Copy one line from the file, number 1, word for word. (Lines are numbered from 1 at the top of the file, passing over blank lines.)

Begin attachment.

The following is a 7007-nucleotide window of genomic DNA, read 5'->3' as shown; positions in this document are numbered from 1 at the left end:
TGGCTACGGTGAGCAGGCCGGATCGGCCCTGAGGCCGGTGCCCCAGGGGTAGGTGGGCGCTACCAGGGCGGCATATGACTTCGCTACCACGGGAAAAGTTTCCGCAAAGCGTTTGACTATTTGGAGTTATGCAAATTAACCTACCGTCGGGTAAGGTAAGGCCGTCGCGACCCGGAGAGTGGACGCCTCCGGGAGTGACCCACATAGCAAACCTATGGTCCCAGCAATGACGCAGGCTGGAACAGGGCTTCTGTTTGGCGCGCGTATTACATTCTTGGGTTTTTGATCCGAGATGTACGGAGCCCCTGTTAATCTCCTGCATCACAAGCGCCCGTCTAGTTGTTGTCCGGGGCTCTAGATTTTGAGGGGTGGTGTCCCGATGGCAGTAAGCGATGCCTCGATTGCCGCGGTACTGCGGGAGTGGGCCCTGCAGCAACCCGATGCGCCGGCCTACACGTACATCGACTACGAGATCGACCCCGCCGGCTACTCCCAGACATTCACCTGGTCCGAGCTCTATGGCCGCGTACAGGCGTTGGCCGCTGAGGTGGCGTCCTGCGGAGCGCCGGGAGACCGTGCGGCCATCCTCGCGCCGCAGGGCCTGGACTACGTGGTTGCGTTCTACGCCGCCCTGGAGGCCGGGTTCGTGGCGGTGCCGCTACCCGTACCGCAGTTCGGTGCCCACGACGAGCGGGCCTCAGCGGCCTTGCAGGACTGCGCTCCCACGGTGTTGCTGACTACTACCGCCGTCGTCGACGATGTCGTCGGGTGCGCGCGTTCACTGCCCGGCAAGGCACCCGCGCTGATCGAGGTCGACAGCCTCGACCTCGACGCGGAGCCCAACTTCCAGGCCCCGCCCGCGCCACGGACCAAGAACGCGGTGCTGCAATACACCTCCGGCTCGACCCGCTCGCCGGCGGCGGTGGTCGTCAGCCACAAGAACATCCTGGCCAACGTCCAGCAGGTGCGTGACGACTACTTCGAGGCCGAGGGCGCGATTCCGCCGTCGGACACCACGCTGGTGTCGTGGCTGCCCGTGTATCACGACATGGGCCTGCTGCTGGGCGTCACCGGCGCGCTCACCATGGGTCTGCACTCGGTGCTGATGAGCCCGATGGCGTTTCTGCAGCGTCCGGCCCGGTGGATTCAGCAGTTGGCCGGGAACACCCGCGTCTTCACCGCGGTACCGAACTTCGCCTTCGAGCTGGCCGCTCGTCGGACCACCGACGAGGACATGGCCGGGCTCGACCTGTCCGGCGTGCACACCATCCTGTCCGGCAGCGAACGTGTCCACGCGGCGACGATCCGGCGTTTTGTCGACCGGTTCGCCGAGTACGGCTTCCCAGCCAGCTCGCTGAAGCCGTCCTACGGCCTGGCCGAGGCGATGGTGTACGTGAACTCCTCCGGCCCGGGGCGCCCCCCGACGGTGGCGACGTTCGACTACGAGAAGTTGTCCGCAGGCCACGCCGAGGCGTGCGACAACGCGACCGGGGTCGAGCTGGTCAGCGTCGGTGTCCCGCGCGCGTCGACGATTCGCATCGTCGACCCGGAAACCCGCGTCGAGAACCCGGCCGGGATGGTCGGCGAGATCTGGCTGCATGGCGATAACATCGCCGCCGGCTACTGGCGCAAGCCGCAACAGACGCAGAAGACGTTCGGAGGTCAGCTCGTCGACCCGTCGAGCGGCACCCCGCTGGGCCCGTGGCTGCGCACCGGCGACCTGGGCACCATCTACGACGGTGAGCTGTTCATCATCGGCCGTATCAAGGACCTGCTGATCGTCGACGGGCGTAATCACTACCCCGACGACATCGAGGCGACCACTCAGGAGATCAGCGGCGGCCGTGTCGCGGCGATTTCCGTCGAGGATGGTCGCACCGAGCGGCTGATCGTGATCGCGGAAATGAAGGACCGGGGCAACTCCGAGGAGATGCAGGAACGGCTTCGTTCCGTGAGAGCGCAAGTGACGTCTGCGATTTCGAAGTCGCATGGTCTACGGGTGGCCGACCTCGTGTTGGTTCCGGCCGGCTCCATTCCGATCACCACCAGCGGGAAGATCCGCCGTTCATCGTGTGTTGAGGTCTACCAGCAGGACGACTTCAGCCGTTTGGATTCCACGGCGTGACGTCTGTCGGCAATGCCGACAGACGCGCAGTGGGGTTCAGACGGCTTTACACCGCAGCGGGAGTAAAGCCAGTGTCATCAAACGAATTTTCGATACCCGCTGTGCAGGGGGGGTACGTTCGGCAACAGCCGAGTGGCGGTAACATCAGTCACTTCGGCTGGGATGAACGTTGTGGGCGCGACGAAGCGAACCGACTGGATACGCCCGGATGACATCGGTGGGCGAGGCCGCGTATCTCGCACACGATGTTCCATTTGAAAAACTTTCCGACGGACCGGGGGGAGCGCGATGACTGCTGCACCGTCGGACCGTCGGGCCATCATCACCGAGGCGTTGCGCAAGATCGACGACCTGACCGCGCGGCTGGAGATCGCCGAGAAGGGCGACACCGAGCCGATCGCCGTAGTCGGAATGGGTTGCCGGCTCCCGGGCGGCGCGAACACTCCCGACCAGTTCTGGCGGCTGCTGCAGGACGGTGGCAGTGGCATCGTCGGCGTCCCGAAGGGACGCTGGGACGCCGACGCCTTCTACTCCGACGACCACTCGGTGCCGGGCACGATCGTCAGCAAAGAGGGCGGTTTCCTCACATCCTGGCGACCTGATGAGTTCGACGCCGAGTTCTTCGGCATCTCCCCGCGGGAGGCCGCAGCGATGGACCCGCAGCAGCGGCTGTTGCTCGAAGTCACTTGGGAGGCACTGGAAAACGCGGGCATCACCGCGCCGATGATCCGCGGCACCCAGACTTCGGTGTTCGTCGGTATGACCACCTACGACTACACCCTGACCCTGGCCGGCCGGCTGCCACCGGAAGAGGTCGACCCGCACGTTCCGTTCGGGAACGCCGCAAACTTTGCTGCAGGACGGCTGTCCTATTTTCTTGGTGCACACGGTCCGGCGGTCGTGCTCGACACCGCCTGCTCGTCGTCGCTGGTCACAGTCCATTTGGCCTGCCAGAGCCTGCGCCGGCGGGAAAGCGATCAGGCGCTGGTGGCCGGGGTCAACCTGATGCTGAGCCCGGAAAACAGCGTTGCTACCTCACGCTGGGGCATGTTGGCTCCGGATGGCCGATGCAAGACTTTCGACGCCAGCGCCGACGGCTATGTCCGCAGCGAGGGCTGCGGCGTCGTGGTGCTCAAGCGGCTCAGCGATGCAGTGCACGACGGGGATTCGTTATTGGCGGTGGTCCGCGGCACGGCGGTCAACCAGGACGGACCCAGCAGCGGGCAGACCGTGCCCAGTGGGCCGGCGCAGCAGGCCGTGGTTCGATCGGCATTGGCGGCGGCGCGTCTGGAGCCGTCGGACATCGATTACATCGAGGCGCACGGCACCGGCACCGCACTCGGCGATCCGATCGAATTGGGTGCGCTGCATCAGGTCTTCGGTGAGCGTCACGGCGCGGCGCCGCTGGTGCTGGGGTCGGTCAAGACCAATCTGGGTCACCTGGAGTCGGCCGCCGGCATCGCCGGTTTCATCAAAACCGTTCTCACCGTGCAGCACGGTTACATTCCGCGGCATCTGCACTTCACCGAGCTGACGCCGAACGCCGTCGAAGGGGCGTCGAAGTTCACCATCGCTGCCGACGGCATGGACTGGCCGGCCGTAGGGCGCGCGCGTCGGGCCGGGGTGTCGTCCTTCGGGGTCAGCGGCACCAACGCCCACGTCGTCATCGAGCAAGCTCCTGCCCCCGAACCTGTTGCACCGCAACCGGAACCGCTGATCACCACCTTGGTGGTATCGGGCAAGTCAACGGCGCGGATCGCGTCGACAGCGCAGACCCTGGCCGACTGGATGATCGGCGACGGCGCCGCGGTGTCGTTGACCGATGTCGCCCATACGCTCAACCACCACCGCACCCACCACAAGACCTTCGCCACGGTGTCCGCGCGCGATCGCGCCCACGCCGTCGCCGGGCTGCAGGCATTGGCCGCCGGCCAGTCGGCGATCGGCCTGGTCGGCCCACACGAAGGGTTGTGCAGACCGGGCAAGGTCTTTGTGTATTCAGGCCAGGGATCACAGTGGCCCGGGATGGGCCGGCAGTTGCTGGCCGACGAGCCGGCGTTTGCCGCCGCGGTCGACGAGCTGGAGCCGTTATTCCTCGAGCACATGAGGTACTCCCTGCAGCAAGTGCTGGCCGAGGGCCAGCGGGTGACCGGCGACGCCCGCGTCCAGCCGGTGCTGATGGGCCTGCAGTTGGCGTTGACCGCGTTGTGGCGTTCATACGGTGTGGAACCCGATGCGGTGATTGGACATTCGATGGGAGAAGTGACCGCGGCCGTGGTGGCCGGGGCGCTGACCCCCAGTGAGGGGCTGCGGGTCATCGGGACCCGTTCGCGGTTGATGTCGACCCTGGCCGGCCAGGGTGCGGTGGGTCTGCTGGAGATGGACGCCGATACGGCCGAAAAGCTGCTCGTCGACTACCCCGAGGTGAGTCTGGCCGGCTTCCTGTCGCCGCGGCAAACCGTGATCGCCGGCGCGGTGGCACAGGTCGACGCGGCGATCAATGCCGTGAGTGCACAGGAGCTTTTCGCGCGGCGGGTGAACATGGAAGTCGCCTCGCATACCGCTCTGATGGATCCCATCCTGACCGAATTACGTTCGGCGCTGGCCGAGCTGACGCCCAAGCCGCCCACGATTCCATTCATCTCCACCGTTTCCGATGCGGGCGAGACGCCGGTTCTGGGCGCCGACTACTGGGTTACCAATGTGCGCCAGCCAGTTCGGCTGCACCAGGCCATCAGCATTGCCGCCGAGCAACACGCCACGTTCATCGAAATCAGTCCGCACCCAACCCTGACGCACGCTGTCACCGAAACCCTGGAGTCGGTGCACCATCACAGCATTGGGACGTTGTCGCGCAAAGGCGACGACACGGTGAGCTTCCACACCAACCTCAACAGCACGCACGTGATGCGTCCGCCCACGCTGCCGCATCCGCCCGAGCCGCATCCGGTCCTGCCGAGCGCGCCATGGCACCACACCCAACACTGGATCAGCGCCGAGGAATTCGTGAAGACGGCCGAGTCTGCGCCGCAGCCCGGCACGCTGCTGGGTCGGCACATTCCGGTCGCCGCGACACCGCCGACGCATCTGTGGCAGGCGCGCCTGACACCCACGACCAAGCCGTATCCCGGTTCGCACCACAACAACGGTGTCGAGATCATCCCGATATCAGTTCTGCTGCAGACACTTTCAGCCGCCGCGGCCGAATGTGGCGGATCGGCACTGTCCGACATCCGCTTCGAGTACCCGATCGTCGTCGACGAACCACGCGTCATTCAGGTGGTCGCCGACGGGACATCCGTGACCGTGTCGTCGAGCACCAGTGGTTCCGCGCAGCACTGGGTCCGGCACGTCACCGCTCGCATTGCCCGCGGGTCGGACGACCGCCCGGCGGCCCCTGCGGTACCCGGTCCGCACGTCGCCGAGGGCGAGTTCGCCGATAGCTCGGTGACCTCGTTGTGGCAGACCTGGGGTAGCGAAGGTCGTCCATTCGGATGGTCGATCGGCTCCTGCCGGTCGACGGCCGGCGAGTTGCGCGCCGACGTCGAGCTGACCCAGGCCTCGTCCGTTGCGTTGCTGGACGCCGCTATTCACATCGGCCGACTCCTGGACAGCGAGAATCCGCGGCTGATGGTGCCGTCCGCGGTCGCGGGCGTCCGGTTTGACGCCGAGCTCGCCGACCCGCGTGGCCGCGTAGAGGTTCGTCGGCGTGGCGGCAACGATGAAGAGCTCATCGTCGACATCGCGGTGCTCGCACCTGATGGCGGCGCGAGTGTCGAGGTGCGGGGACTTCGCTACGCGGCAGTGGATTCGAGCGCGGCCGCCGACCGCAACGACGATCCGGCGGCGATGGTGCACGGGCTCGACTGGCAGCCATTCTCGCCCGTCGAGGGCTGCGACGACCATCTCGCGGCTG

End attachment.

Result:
The following is a 7007-nucleotide window of genomic DNA, read 5'->3' as shown; positions in this document are numbered from 1 at the left end: